The challenge was that standard 6¾-in. motors could not achieve the required build-up rates, mainly because the 5½-ft to 6½-ft bit-to-bend distance made directional control more difficult and limited rotation due to the required higher AKO angles. Additionally, these motors would have to be tripped, because the high AKO angle would not be appropriate to drill the horizontal sections with the directional control needed.

The average drilling time for the Navi-Drill Ultra Curve motor was eight-plus hours less than a competing motor.
Fig. 3. The average drilling time for the Navi-Drill Ultra Curve motor was eight-plus hours less than a competing motor. Click image to enlarge.

The desired solution was to drill the curve sections, achieve the planned BURs of 10–14°/100 ft, and then continue drilling the horizontal without the need to trip and change the AKO angle. In addition, performance would be critical for drilling efficiently with the highest possible ROP.

Baker Hughes deployed the 6¾-in. Navi-Drill Ultra Curve motor with a 4½-ft bit-to-bend length. Improved results were seen immediately. The motor maintained control of the tool face while drilling the curves, delivering more consistent build rates and improved ROP throughout the section, Fig. 2.

The new motor achieved BURs of 11–18°/100 ft over 13 wells. The average drilling time with these motors was about 22 hr, beating the basin average of 31 hr experienced with similar motors, Fig. 3.

Time/depth plot compares drilling the intermediate section in one run vs. two runs.
Fig. 4. Time/depth plot compares drilling the intermediate section in one run vs. two runs. Click image to enlarge.

The operator had initial concerns that the AKO on Ultra Curve motors was adjustable, and not a fixed bent-housing, as seen in similar motors, and was of the opinion that only a fixed bend could achieve the required BURs. However, this motor has outperformed motors with a fixed bent-housing, and has proven to be the most consistent, best-performing motor for these applications.

IMPROVED DRILLING TIME IN NIOBRARA

The Niobrara shale covers over 5 million acres across various basins within Colorado, Nebraska and Wyoming. A customer working in the Niobrara was seeking efficiency improvements in drilling. Historically, 8¾-in. sections, which cover the vertical and curve intervals, were drilled over 6,600 ft. Total on-bottom drilling hours for both intervals averaged about 40 hr. The challenges were the need to trip to change the motor, and the limited directional control over the curve interval, leading to inconsistent build rates and more time spent in slide drilling.

The goal was to drill both the vertical and curve intervals in a single motor run and consistently deliver BURs up to 10°/100 ft. Baker Hughes deployed the new 6¾-in. Navi-Drill Ultra Curve motor because of its unique steering characteristics. The motor is designed to maintain a constant toolface while drilling curved sections. This delivers consistent BURs and an improved ROP while sliding, due to the reduced need to re-orient. A specially optimized Baker Hughes Talon 3D PDC bit was matched to the system, to achieve high ROP while drilling vertically and further enhance toolface control.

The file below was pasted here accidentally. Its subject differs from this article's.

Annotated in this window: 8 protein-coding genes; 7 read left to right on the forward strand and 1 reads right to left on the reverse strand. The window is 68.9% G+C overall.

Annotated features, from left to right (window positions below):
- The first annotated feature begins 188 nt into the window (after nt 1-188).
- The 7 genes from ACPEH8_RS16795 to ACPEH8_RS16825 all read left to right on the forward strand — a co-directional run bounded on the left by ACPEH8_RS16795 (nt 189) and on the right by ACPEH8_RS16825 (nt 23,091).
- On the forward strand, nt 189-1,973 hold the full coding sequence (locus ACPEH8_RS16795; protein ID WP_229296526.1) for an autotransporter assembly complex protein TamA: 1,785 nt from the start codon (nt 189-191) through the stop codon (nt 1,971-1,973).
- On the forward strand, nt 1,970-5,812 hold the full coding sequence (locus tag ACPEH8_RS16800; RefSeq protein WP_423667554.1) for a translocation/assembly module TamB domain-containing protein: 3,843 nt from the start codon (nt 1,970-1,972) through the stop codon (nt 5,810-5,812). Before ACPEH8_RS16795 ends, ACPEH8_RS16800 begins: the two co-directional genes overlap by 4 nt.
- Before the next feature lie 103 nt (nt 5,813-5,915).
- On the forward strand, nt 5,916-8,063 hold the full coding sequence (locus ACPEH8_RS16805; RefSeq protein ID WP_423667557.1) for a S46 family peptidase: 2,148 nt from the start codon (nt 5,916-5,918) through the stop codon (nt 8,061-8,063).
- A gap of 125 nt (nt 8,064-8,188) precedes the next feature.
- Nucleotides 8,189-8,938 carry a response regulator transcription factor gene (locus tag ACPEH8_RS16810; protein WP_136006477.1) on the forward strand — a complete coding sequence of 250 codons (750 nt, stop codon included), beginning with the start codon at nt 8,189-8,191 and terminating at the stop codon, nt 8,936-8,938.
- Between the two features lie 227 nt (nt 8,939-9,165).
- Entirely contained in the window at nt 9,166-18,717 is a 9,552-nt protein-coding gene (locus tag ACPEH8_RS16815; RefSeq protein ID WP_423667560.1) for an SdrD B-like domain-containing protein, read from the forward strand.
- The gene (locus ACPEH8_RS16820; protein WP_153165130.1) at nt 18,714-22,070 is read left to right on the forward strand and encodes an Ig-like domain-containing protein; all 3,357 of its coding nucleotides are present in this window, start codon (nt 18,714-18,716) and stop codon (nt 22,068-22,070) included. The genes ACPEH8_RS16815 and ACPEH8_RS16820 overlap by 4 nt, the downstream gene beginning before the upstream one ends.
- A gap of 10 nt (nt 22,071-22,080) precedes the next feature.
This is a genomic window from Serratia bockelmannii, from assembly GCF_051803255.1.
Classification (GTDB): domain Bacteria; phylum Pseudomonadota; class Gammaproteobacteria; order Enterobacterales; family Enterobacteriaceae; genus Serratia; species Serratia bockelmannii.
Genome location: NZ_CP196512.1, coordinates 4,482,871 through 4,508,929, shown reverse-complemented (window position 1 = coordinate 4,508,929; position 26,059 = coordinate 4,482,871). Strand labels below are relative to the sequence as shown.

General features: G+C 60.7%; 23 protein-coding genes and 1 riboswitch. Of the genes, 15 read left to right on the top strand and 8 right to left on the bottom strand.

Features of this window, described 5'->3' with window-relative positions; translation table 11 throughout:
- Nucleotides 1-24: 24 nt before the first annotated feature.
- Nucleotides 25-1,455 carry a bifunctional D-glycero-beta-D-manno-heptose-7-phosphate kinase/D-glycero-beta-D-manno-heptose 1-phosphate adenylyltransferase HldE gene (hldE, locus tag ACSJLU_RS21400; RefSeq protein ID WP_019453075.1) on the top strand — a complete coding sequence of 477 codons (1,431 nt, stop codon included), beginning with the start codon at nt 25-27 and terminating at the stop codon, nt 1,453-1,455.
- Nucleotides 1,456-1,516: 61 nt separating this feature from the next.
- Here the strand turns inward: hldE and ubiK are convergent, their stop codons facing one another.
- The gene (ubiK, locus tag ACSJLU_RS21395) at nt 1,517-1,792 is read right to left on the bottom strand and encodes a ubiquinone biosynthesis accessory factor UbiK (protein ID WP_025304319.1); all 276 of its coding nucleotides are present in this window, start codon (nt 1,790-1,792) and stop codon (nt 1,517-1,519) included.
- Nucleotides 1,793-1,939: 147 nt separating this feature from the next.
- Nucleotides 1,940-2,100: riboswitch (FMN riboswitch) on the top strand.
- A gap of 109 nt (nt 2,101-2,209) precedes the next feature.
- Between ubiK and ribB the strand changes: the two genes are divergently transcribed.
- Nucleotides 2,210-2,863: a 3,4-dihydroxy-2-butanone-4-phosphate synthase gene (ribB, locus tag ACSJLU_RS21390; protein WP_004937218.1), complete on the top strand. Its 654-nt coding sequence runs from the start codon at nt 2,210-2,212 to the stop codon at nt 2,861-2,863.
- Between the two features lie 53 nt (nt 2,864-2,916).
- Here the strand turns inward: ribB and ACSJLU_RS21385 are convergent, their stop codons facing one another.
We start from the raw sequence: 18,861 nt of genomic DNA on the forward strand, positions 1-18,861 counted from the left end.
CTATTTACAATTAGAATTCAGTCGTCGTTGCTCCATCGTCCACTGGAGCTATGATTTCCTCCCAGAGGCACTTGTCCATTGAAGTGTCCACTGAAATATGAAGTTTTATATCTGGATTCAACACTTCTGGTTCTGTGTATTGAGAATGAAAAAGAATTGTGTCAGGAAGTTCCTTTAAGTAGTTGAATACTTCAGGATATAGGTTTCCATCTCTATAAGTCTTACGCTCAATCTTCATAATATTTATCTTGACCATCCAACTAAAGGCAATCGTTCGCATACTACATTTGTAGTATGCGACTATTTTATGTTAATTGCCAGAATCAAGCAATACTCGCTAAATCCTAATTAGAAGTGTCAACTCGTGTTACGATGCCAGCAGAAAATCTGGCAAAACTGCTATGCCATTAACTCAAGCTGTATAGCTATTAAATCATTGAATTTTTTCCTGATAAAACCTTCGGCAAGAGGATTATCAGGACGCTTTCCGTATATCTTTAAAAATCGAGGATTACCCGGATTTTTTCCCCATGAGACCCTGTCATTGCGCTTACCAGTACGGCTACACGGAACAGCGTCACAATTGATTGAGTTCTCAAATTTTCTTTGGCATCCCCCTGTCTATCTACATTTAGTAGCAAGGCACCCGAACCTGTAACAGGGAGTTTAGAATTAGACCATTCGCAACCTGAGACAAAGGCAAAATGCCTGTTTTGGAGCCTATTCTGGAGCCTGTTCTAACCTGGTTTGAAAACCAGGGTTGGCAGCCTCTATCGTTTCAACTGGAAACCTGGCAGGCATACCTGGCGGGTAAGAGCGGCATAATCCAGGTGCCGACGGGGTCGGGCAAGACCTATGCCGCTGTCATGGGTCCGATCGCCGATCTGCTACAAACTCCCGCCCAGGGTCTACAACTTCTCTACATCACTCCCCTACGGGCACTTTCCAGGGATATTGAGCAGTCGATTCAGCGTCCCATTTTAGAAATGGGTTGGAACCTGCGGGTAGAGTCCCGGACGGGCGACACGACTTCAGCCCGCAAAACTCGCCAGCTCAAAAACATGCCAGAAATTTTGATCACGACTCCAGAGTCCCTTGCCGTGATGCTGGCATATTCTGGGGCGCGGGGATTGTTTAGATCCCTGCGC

The Ultra Curve motor drilled the vertical and curve sections in a single run, eliminating a full trip and saving 10 hr, Fig. 4. The motor also delivered improved average ROP, leading to an overall drilling performance improvement that surpassed offset wells. wo-box_blue.gif 

The Authors ///

Ahmed Al-Essa is global marketing manager, Directional Drilling, for Baker Hughes. He joined the company in 2006 after earning a BS degree in mechanical engineering from King Fahd University of Petroleum and Minerals in Saudi Arabia. He has held roles in field service, operations, supply chain, human resources and product management at Baker Hughes.
Azar Azizov is product manager of Drilling Motors, Directional Drilling, for Baker Hughes, based in Celle, Germany. He has more than 13 years of industry experience and is an OASIS Certified Drilling Applications Engineer. Mr. Azizov earned BS and MS degrees in computer-aided control systems from Azerbaijan State Oil Academy. He is a member of SPE, and author and co-author of many oil and gas technical papers.
Brayden Jerde is an applications engineer, Drilling Services, for Baker Hughes in the Rocky Mountain area. He has carried out project roles in multiple basins, including Williston, Powder River, Piceance, Denver-Julesburg and Green River. Mr. Jerde joined Baker Hughes in 2012, and has held positions in field operations, engineering and product development. He earned a BS degree in civil engineering from Colorado State University.
Norwood Augustine is an applications engineer for Baker Hughes in the Rocky Mountain area. He has been with Baker Hughes for more than five years, with roles in operations, reliability engineering, drilling optimization and tool development. He earned a BS degree in petroleum engineering from Louisiana State University, and has been published in technical journals.
Steven Faulkner is an applications engineer, Drilling Services, for Baker Hughes in the Rocky Mountain area. He joined the company in 2010 and has more than eight years of oilfield experience, including positions in field operations, engineering, product improvements and reliability. He has worked in the Williston, Piceance, Denver-Julesburg, San Juan, Uinta and Pinedale basins. Mr. Faulkner earned a BS degree in design from Purdue University.
Wolfgang John is Business Analytics and Strategy manager, Drilling Systems, for Baker Hughes in North America. He joined the company in 1997 after earning a BS degree in mechanical engineering from the Fachhochschule in Hannover, Germany. He has held roles in technical services, product support, application engineering and marketing in Baker Hughes.